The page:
In this lab, we are going to explore how computers talk with each other. Every time you open a webpage in a web browser or use an app on your phone, your device communicates with one or more remote computers--asking for resources like web pages and images and fetching updates. The web page or app is probably also doing some unwelcome communication: loading advertisements and sending away a record of your behavior.

If you think about it, it's incredible that you can request information from any of the billions of computers on the Internet, and get a response almost instantly. In this lab, we are going to work with HTTP (HyperText Transfer Protocol), a protocol computers use to make requests and receive responses from other computers.

HTTP relies on a bunch of other fascinating technologies which we won't explore in this lab, including:

Requests and responses

Applications usually make HTTP requests for you, but you can make also make requests manually. http is a lovely program for making http requests.

💻 Run http -v get https://riddles.makingwithcode.org/all You should see the following:

1$ http -v get https://riddles.makingwithcode.org/all
2GET /all HTTP/1.1
3Accept: */*
4Accept-Encoding: gzip, deflate
5Connection: keep-alive
6Host: riddles.makingwithcode.org
7User-Agent: HTTPie/3.2.1
11HTTP/1.1 200 OK
12Connection: keep-alive
13Content-Length: 116
14Content-Type: application/json
15Cross-Origin-Opener-Policy: same-origin
16Date: Tue, 05 Mar 2024 00:25:26 GMT
17Referrer-Policy: same-origin
18Server: nginx/1.22.0 (Ubuntu)
19X-Content-Type-Options: nosniff
20X-Frame-Options: DENY
23 "riddles": [
24 {
25 "correct": 1,
26 "difficulty": 0.6,
27 "guesses": 4,
28 "id": 1,
29 "question": "Where do you get dragon milk?"
30 }
31 ]

HTTP Verbs

Every HTTP request uses a verb (also called a method). GET and POST are by far the most common, though there are others.

The riddle server has several additional endpoints; each requires either GET or POST. Give them a try:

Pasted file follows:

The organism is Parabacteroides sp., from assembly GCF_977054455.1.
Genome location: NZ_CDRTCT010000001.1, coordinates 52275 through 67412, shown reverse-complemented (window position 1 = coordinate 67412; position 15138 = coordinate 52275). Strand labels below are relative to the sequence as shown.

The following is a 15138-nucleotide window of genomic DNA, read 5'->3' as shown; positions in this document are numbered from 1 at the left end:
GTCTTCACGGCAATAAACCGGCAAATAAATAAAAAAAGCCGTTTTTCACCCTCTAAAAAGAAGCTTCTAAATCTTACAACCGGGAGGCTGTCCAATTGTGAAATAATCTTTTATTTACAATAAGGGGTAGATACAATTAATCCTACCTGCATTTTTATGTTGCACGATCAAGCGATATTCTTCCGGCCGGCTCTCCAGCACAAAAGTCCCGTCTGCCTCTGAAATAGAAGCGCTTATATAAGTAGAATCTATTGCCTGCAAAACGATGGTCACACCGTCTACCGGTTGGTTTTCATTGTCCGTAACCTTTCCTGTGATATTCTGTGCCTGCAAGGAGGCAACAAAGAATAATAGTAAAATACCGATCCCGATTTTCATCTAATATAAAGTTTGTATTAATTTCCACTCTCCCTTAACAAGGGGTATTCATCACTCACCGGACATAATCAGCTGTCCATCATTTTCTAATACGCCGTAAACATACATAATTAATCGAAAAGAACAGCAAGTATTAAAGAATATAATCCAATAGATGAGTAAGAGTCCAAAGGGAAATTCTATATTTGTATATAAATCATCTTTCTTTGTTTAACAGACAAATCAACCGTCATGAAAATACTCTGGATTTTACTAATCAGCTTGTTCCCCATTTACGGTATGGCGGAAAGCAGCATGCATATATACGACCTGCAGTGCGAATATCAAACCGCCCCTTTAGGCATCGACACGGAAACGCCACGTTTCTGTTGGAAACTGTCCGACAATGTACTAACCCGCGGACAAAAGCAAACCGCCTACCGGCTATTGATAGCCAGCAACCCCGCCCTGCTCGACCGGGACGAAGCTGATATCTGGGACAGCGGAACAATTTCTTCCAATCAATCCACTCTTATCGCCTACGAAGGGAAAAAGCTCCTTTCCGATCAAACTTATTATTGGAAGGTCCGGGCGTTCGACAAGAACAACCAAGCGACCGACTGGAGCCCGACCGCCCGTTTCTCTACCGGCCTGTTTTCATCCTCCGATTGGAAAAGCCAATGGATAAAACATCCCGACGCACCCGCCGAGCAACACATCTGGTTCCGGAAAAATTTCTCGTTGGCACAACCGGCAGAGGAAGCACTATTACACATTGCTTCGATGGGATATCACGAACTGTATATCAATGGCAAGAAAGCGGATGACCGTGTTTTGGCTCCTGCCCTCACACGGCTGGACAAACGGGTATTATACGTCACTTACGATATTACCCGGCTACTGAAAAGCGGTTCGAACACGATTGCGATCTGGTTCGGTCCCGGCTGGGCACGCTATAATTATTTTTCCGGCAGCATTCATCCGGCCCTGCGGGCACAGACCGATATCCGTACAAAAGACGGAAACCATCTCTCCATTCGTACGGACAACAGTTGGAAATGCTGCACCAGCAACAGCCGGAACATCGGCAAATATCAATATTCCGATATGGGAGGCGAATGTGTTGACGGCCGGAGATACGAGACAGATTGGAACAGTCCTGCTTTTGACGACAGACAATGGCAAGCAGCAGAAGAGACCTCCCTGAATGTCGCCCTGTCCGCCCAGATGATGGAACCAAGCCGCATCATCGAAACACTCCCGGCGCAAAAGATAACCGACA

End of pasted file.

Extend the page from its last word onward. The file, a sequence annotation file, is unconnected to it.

Guessing a riddle

To guess the answer to a riddle, send a POST request to /guess, with the id of the riddle you're guessing and your answer. The response will tell you if you are correct. The riddle server keeps statistics on guesses and uses them to calculate riddle difficulty.

http -v post https://riddles.makingwithcode.org/guess id=1 answer="a short-legged cow"

Adding a new riddle

To add a new riddle, send a POST request to /new, with question and answer.

http -v post https://riddles.makingwithcode.org/new question="What have I got in my pocket?" answer="My precious"

After you add a new riddle, get the list of all the riddles and confirm that yours has been added.

Status Codes

So far, every response you have received from the server should have started with HTTP/1.1 200 OK. 200 is a status code, indicating how things went. There are lots of status codes, but in general:

Riddle client

The riddle server is a great way to share riddles with friends, but typing out each request will get tiresome quickly. Instead, let's use a client program which makes HTTP requests for us. client.py contains a program which lets us interact with the riddle server from the command line. api.py defines RiddleAPI, or an application programming interface for the riddle server.

Run the client program. You won't get too far before it crashes with a NotImplementedError: some of the methods of RiddleAPI are missing. Your job is to implement them. A few tips: